Landslides are usually easy to predict, but sometimes the array of weather and geological conditions creates a dangerous flow of debris with unbelievable consequences. In the past, when mankind did not have the tools to predict a landslide, the consequences were deadly and land altering. The twentieth century was full of landslides, so let’s take a look at some of them.
The Usoi Dam is the tallest dam in the world; towering at 1860 ft. Tajikistan doesn’t have to thank its engineers for creating the dam though, it is created by Mother Nature. In 1911 a strong earthquake triggered a massive landslide that dammed Murgab River and created Lake Sarez. Similarly a Diexi earthquake in 1933 created a huge dam on Min River and killed more than 550 people in the nearby village of Diexi. Soon after the dam broke down, caused a flood and killed another 2500 people.
Italy is especially prone to landslides, in 1954 in Salerno rain was falling for 16 hours and 300 people died in the debris of a landslide. In 1963 city of Longarone was affected by a landslide that caused the overtopping of Vajont Dam, one of the tallest dams in the world, and caused thousands of casualties. The accident is still considered one of the five greatest failures of engineers and geologist, because they disregarded all warning signs and negative appraisals during the construction. The governmental owned company went ahead and built the dam even though the conditions were less than ideal.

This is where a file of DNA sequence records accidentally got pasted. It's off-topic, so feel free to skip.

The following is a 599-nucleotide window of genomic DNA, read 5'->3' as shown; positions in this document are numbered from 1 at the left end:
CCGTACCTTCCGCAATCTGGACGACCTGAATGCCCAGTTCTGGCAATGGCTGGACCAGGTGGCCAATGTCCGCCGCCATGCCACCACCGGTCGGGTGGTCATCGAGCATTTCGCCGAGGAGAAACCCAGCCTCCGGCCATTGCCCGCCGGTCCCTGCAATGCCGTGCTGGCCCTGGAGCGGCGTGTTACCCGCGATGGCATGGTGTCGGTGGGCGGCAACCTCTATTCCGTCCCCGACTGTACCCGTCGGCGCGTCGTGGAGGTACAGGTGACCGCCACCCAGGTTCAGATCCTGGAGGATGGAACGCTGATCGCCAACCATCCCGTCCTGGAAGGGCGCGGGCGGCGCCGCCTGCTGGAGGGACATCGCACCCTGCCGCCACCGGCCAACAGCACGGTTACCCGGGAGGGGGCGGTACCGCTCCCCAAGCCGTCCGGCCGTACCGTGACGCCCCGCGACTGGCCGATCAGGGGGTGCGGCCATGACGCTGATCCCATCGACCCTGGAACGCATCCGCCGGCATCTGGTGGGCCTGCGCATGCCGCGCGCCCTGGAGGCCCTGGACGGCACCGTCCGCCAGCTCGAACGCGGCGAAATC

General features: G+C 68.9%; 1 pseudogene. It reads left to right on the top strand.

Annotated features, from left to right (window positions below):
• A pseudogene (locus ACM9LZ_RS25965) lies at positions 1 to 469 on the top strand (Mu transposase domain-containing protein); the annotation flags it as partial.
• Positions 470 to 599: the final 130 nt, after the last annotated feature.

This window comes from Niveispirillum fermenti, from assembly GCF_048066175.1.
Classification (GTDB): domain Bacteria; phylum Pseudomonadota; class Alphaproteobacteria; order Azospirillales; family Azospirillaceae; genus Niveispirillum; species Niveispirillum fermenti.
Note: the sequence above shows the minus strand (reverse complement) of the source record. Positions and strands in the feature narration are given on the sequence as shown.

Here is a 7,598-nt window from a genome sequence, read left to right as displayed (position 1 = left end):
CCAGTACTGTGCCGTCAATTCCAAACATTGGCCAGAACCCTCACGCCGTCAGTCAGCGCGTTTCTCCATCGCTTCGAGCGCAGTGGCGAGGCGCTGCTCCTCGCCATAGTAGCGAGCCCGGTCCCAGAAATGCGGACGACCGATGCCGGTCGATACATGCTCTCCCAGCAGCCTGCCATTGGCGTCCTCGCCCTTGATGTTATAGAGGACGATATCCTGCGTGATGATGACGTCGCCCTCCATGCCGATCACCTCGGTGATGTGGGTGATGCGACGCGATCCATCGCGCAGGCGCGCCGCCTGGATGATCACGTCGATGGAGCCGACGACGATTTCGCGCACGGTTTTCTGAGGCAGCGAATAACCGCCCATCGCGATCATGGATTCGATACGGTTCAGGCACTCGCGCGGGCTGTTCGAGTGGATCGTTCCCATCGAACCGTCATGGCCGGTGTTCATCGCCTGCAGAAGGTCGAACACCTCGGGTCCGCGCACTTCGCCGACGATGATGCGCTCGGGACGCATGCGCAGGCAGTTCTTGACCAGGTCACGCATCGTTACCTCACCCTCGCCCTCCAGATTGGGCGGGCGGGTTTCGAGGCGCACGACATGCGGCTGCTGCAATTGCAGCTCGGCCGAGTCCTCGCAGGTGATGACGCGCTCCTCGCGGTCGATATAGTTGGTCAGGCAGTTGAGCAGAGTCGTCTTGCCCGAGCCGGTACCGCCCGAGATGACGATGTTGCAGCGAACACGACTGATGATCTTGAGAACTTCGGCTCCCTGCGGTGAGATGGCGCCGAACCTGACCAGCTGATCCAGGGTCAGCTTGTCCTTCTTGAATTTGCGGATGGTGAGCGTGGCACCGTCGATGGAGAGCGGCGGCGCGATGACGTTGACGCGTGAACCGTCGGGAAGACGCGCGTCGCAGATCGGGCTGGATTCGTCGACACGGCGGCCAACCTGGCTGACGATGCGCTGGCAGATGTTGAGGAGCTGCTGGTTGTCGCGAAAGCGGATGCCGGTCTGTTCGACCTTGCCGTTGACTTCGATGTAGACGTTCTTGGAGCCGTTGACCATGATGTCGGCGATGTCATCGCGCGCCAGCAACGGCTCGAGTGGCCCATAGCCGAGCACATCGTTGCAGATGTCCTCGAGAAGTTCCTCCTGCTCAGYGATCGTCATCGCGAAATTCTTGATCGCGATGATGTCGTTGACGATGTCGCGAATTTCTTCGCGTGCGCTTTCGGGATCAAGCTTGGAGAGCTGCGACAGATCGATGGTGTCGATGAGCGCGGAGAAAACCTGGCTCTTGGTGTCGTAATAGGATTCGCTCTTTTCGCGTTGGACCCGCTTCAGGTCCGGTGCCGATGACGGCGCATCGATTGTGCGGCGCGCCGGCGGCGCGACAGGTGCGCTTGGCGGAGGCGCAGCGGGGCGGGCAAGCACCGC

Japan and Peru also have their fair share of landslides. After the 1970 Ancash earthquake a mass of stones, rocks, mud and ice hit the Peruvian city of Yungay and buried it deeply in the debris. More than 50 million cubic meters traveled by speed almost 300 km/h and hit the town instantly. Only 92 people out of 25 000 survived. Another landslide in 1968 in Japan even swept two buses out of the road and killed 104 people.